10/10 would recommend to others
MURRICAN PROTIP: Fly out of hubs like Newark International, rather than nearby airports like Detroit Metro Airport, if you want to save money. The trip to sub hubs can itself be a wonderful little trip.
Also, if you're willing to hustle a bit when you land, try to find lodgings outside of the Greater London area. Arundel's a lovely place for a few day's rest, and I'd recommend it and the YHA hostel just north of it to others.
If you decide to bring only a cheap camera with you, be willing to accept that the pictures that come out of it may be crap in a variety of ways.
I wish we had public footpaths like that here.
And as for the Mongol Rally itself: Basically, it's an event wherein folks drive small-engined cars from Goodwood Circuit in southern England (or Klatovy, Czech Republic) to Ulan Bator, Mongolia. Or somewhere in-between, if the car breaks down.
The main draw of doing such a trip with an event like the Mongol Rally rather than just on your own is that there's some really great parties along the way, money is raised for charity and you're more likely to come across other people doing the same trip.
We drove a Renault Clio. Would not recommend that to others.
The Goodwood party was not as fun as had been anticipated; the weather was exceedingly awful.
From Goodwood Circuit and Chichester, we drove all the way to Brussels in a day, taking the Chunnel to cross over to France. On July 14th.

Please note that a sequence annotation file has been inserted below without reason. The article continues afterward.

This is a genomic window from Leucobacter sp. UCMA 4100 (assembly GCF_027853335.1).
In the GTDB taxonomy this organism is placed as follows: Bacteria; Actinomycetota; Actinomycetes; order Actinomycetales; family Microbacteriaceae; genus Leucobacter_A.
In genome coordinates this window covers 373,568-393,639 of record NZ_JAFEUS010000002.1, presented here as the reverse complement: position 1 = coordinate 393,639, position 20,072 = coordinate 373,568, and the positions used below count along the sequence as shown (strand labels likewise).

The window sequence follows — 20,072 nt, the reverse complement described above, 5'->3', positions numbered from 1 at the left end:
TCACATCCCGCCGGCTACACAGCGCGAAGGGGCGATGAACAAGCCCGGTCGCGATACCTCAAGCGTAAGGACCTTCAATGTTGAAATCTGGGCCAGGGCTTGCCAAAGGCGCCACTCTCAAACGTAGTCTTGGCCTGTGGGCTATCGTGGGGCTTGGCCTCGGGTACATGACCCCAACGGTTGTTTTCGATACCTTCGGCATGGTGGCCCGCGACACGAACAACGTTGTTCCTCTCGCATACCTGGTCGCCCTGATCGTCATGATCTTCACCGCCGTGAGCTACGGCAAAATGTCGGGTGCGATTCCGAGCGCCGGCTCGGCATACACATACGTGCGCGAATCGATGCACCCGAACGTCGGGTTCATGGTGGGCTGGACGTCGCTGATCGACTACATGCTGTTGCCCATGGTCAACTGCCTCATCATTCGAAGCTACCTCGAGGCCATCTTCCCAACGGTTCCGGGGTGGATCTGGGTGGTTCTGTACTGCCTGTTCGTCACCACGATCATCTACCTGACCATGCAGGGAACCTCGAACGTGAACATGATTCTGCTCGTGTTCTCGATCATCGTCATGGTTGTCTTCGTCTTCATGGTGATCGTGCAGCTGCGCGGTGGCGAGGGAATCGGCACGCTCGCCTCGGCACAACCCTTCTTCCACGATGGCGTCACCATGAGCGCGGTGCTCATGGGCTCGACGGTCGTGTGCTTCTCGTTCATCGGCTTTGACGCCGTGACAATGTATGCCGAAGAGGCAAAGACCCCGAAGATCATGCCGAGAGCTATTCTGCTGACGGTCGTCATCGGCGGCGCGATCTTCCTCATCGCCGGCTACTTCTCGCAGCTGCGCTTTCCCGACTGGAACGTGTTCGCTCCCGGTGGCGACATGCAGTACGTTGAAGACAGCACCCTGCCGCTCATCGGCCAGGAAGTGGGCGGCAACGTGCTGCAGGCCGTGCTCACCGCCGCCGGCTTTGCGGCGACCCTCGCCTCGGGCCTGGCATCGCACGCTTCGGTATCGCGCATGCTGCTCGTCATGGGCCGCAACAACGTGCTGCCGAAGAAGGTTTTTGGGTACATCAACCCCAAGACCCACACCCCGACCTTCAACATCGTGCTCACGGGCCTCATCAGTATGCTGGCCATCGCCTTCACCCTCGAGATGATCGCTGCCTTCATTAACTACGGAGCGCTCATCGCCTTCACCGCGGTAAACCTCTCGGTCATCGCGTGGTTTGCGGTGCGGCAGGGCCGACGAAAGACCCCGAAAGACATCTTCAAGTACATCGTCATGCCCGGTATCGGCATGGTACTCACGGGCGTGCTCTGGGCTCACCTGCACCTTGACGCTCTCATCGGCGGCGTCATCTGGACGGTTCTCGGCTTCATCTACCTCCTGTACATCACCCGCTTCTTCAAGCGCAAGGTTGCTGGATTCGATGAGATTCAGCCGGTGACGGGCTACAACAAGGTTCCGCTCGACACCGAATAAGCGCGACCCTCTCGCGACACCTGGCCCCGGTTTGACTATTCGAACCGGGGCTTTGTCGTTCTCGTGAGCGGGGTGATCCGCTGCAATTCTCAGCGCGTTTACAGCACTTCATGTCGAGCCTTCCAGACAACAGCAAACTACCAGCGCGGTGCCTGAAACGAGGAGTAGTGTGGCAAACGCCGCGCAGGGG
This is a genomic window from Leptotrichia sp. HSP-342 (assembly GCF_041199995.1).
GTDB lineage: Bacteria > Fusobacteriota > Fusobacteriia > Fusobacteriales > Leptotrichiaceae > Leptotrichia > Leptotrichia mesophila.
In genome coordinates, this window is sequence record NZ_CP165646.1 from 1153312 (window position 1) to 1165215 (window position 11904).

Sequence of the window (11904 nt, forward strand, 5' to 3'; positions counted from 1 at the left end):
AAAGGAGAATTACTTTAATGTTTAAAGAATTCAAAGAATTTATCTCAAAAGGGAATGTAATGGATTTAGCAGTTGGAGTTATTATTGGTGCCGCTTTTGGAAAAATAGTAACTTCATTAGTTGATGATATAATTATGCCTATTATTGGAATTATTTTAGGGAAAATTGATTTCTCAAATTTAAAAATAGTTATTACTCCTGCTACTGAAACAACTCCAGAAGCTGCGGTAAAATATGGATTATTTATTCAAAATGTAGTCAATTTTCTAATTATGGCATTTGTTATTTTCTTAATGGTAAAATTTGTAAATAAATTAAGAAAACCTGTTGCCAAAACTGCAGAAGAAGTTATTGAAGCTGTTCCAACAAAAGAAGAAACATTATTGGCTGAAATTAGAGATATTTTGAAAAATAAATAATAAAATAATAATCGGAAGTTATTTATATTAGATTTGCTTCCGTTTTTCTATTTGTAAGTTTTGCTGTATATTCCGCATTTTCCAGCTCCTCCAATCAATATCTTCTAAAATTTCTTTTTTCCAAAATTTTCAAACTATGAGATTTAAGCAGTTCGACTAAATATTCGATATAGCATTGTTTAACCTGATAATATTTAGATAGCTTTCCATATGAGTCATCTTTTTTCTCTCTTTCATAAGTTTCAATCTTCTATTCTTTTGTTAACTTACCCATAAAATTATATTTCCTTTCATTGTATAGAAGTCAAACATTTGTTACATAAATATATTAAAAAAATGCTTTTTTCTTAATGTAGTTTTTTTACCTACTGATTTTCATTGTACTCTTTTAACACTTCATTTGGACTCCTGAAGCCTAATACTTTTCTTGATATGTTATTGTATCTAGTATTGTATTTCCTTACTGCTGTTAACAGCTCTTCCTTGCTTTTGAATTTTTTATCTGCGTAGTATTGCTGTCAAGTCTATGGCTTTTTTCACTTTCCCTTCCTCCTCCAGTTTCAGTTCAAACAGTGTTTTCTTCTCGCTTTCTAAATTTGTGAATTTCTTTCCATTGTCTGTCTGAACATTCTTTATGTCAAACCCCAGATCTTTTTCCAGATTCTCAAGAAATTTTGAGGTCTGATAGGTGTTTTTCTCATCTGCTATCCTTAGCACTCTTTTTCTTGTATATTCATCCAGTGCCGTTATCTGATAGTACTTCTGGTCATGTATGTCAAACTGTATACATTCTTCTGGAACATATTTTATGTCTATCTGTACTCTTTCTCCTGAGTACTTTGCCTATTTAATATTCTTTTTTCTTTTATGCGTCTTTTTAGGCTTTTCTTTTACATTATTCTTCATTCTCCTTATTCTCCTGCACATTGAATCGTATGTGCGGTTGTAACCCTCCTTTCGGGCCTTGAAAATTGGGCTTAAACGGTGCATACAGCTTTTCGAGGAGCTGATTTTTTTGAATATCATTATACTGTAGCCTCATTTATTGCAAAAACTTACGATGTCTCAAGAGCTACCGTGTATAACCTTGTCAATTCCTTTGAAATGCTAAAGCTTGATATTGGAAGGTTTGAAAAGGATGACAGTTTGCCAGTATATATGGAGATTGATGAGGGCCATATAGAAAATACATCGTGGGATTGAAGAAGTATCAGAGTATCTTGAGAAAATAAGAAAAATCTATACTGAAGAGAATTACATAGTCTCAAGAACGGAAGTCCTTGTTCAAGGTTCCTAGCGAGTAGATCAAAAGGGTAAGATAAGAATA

I was surprised to find the Nord department so empty. Most stores were closed early, and I saw practically nobody on the streets. On July 4th here, many stores would be open late and there'd be drunkards on the streets.
Brussels itself wasn't quite what I expected. The traffic there is terrible, for one. The driving style seemed very erratic, and it was doubly bothersome for to drive through that traffic in the Renault, since it had been built for British markets and thus had the driver positioned on the wrong side.
I found Brussels to be way too touristy for my liking, but my traveling companions were absolutely enthralled with it.
We drove all the way from Brussels to Klatovy in a single day, and I hadn't bought more batteries for my camera in Belgium (fuck those prices) and so could not take pictures of the autobahn as we puttered through Germany.
Speaking of which, why are the most aggressive drivers on the autobahn always the least likely to use their indicators when changing lanes? That caused a bit of anxiety for us on several occassions.
I think we left Brussels around 10:00 or so in the morning; we arrived at Klatovy around midnight that same day. The Klatovy party was at a castle just outside of town, and had a spotlight trained upwards throughout the night. That thing was a goddamned godsend for us, otherwise we would've not found the place that night.
Ended up camping at the site of the party. I decided to represent the Greatest County On Earth by putting Old Glory up in front of my tent.
Also, see that Smart Car in the second photo? That belonged to an American who was planning to drive to Mongolia without a companion. He also was planning to drive there with a Hungarian passport (his mother was Hungarian and his father Dominican, apparently). From what I heard later, he caused trouble at every border he crossed, since he had a Hungarian passport, a Dominican surname, and a car with New York State plates. He got into a fistfight with a guard at the Russian border. I don't know what happened to him after then.